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Microsoft Touts IE 11's Speedier JPEG Processing

IE 11

Internet Explorer 11 on Windows 8.1 displays JPEG graphics faster than previous IE browsers, Microsoft claims.

Specifically, Microsoft's newest browser on Windows 8.1 taps a computer system's graphics processing unit (GPU) during the loading and drawing of JPEGs, according to an IE blog post on Thursday by Jatinder Mann, an Internet Explorer program manager. This improved technology in IE 11 results in JPEG images loading at up to 45 percent faster than they did in previous IE browsers, Microsoft claims.

The time saved by handling JPEGs in this way is measured in milliseconds (ms), but there are other benefits besides speed. For instance, there's a positive effect in offloading some of the image processing to the GPU because it can free up CPU and memory resources on a system. Mann claims that that using IE 11 on Windows 8.1 can reduce a system's memory consumption by up to 40 percent in processing JPEGs.

Apparently, this technology only applies to JPEGs. However, it's still a big deal as Mann claimed that 47 percent of Web image requests are for JPEGs.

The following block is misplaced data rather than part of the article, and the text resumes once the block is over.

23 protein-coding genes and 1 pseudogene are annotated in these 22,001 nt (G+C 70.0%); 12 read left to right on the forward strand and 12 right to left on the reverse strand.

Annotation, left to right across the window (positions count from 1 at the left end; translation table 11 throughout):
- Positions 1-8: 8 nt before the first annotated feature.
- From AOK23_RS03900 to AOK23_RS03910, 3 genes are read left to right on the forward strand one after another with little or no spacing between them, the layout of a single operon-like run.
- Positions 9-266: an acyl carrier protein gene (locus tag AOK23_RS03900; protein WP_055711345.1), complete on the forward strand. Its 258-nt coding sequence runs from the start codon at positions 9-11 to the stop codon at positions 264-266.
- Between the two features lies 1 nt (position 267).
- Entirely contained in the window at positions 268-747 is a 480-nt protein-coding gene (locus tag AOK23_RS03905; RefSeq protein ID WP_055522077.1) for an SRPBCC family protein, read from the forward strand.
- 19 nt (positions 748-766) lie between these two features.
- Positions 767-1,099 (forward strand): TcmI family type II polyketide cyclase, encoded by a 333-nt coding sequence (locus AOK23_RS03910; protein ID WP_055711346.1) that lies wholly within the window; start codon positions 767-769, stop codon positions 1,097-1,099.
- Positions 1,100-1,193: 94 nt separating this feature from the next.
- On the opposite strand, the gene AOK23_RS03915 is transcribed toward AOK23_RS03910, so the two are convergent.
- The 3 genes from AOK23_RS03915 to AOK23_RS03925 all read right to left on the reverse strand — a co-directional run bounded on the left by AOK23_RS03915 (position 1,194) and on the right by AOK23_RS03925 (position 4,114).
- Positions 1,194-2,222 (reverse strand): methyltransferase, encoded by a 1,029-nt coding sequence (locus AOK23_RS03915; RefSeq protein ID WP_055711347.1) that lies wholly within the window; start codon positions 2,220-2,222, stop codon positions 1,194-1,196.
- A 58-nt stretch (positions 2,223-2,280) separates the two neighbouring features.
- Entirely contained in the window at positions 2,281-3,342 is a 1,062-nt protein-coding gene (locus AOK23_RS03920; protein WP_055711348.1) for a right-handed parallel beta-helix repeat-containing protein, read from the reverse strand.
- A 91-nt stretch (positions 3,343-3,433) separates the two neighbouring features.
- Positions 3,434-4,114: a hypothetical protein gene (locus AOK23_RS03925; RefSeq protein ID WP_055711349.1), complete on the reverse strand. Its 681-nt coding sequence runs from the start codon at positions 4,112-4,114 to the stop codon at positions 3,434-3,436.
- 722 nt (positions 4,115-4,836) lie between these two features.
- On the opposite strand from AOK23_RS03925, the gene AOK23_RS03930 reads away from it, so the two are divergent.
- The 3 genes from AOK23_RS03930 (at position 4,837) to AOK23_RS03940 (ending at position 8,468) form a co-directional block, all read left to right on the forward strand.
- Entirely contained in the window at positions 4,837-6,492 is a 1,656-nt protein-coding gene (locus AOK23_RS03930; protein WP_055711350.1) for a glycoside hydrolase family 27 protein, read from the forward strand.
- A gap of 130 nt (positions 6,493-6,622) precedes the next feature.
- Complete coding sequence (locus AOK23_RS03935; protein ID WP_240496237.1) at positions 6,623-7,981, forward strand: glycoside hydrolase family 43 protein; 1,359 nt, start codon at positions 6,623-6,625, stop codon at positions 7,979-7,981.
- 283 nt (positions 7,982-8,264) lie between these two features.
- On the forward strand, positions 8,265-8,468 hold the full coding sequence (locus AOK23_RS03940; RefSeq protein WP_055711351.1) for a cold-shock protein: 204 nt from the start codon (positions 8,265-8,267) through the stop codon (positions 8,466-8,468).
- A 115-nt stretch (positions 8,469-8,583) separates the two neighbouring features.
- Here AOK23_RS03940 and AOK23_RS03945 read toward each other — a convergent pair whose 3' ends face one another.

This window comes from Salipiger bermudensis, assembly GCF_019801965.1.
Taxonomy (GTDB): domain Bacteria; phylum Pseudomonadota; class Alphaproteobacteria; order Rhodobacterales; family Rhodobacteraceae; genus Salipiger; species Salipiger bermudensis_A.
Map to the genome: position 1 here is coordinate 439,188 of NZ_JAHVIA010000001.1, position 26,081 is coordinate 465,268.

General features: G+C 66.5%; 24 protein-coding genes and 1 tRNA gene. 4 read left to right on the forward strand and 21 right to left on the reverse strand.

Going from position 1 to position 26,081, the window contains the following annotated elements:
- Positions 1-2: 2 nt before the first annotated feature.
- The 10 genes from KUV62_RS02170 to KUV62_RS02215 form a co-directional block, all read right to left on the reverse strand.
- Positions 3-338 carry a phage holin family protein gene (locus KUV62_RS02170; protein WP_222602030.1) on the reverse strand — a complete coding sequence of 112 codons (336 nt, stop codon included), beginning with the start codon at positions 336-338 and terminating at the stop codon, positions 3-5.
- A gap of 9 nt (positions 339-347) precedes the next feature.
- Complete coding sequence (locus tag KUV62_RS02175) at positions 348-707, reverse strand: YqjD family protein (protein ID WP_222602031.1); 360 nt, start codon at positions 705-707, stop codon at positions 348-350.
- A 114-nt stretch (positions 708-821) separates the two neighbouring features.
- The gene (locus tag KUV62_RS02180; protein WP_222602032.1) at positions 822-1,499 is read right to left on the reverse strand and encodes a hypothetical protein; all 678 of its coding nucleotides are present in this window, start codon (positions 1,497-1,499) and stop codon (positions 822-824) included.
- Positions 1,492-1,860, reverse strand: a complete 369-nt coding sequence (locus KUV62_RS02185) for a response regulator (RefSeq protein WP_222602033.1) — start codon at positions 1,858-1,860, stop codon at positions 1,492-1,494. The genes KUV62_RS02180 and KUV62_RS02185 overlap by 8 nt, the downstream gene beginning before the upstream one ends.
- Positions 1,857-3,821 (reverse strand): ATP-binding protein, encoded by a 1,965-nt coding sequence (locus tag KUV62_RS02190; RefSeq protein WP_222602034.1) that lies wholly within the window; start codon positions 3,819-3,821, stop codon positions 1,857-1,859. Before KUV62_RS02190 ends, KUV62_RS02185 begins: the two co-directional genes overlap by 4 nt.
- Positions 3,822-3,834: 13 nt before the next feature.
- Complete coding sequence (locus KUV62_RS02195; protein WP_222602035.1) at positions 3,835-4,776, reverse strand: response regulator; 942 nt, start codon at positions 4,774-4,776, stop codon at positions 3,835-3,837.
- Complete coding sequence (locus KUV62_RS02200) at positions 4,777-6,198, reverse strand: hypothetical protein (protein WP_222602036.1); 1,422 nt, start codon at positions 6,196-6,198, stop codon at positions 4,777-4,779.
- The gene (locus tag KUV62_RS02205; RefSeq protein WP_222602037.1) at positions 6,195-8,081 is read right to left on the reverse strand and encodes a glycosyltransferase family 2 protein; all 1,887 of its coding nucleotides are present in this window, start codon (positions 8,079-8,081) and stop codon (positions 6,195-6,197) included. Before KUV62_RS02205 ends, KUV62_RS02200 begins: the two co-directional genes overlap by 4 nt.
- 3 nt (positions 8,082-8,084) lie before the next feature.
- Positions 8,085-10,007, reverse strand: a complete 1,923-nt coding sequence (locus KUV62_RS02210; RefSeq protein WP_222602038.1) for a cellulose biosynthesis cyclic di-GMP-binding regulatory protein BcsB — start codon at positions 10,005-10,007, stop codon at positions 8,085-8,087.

IE 11 and Windows 8.1 are both currently available at the "preview" stage. IE 11 on Windows 7 also is at the preview stage. Apparently, these JPEG processing improvements just apply to IE 11 on Windows 8.1.

The processing improvements are based on JPEG technology. JPEGs consist of one luma (brightness) and two chroma (color information) components. The two chroma channels (blue and red) can be compressed because "the human eye is more sensitive to the brightness of an image and less sensitive to color or hue," Mann explained. Most JPEGs have luma-to-chroma ratios of 4:2:0 or 4:2:2, indicating compression in the two chroma channels.

Earlier IE browsers would decode JPEGs by copying RGB (red, green, blue) bitmaps to the GPU. IE 11 on Windows 8.1 speeds up this decoding process. It sends the chroma components to the CPU, but it performs the color conversion in parallel at the GPU during the draw time, according to Mann.

Mann provided some numbers to back his speed claims. He said that IE 10 on Windows 8 takes 81 ms to draw a JPEG image, compared with just 57 ms for IE 11 on Windows 8.1.

Microsoft is recommending that developers ensure that JPEG images for the Web are compressed in 4:2:0 or 4:2:2 ratios to take advantage of this faster processing capability.

About the Author

Kurt Mackie is online news editor for the 1105 Enterprise Computing Group.

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